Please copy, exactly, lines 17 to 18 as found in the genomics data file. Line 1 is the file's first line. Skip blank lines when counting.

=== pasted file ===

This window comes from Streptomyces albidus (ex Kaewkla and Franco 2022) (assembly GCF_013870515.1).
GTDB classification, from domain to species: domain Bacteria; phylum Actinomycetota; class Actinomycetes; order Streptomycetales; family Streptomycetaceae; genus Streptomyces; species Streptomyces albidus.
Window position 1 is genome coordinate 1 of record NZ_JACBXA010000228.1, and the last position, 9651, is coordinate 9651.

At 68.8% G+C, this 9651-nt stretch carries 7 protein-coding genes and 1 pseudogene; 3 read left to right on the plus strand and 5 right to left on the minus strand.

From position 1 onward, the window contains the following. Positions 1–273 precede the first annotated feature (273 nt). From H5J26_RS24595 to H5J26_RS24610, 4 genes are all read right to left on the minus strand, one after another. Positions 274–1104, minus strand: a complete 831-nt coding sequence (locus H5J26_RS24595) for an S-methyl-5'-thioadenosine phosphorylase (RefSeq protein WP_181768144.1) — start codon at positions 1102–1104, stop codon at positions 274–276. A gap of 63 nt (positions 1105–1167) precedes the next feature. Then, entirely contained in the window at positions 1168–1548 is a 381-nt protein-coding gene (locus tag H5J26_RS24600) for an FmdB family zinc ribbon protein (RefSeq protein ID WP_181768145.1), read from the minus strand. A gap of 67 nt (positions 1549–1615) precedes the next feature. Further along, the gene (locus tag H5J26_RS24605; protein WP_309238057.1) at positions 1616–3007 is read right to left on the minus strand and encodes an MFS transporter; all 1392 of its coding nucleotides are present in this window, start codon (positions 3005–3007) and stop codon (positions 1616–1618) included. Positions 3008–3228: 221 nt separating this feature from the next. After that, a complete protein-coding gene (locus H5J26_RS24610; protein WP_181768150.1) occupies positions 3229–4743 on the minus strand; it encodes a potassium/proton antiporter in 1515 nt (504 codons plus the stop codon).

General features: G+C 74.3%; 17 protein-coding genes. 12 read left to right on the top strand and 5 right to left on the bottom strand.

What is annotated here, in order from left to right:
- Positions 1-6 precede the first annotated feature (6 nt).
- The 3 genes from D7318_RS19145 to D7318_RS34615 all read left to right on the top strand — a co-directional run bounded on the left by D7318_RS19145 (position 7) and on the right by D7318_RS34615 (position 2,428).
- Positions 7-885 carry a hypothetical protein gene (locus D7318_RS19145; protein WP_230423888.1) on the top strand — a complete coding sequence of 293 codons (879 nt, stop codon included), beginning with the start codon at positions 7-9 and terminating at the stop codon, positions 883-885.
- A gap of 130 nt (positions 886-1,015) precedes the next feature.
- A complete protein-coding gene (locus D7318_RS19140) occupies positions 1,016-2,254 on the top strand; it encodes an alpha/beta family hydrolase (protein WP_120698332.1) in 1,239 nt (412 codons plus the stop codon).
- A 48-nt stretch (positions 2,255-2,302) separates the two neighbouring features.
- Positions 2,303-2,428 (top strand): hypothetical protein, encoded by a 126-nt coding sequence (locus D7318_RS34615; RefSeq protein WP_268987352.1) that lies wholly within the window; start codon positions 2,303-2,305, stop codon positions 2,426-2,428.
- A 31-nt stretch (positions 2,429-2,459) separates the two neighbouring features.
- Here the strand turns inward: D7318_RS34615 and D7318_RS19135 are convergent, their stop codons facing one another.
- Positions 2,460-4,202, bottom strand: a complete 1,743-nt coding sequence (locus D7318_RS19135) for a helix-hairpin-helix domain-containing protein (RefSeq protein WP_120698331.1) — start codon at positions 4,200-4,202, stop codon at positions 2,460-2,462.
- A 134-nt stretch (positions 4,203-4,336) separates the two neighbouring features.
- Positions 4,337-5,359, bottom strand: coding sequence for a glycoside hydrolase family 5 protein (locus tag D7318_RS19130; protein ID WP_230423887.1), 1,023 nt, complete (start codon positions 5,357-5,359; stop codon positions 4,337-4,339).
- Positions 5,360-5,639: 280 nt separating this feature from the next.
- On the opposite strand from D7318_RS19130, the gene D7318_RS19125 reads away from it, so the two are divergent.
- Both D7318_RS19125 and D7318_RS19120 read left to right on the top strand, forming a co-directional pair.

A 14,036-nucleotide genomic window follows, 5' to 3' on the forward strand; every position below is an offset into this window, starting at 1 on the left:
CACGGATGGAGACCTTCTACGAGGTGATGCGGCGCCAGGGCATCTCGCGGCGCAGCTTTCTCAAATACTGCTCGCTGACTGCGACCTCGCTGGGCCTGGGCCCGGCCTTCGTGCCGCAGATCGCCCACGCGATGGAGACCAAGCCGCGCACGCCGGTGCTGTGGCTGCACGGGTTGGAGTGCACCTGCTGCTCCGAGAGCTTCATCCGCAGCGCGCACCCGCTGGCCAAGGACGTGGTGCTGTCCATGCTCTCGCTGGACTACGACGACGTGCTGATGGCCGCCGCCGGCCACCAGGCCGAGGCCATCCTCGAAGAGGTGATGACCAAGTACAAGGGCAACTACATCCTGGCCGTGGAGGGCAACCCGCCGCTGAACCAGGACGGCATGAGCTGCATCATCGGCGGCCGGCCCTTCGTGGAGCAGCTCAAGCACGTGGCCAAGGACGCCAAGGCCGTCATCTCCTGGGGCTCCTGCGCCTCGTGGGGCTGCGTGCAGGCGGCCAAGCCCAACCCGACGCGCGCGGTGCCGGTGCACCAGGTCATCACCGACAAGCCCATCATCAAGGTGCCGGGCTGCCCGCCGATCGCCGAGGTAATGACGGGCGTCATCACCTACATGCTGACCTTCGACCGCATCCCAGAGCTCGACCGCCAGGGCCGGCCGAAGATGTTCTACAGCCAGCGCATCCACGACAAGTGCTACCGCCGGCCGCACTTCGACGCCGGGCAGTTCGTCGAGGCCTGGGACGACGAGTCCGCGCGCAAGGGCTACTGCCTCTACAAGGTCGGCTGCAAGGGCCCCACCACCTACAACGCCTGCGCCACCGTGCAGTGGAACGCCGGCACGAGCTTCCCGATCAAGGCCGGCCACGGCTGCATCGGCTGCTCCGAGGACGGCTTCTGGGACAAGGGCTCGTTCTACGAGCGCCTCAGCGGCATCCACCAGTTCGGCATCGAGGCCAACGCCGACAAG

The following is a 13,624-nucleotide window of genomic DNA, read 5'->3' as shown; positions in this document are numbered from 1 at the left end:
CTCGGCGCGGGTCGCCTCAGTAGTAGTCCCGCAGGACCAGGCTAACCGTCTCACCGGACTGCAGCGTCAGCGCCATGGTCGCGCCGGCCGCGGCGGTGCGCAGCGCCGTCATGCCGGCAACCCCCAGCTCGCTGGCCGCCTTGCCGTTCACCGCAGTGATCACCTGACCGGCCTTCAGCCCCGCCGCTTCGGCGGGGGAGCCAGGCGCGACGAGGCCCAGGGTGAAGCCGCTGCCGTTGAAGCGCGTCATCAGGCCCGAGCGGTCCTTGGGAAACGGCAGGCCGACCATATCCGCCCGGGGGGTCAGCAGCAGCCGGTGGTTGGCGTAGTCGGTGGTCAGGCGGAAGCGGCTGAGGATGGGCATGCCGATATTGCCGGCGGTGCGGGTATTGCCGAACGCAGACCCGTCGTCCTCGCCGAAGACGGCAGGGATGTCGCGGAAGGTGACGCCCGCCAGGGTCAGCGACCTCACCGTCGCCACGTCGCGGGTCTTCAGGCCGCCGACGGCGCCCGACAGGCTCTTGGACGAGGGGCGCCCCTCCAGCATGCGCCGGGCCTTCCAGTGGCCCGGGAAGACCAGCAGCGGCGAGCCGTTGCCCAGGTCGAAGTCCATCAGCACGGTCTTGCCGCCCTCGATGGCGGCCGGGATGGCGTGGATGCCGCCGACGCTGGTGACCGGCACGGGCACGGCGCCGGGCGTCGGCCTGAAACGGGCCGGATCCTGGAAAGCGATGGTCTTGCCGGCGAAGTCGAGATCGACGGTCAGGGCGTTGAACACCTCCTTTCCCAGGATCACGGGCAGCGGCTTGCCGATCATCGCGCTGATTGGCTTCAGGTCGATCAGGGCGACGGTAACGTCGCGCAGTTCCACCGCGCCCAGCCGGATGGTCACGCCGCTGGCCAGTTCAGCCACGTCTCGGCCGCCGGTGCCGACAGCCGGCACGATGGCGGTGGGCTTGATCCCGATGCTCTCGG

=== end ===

- Positions 2,460-4,202, bottom strand: a complete 1,743-nt coding sequence (locus D7318_RS19135) for a helix-hairpin-helix domain-containing protein (RefSeq protein WP_120698331.1) — start codon at positions 4,200-4,202, stop codon at positions 2,460-2,462.
- A 134-nt stretch (positions 4,203-4,336) separates the two neighbouring features.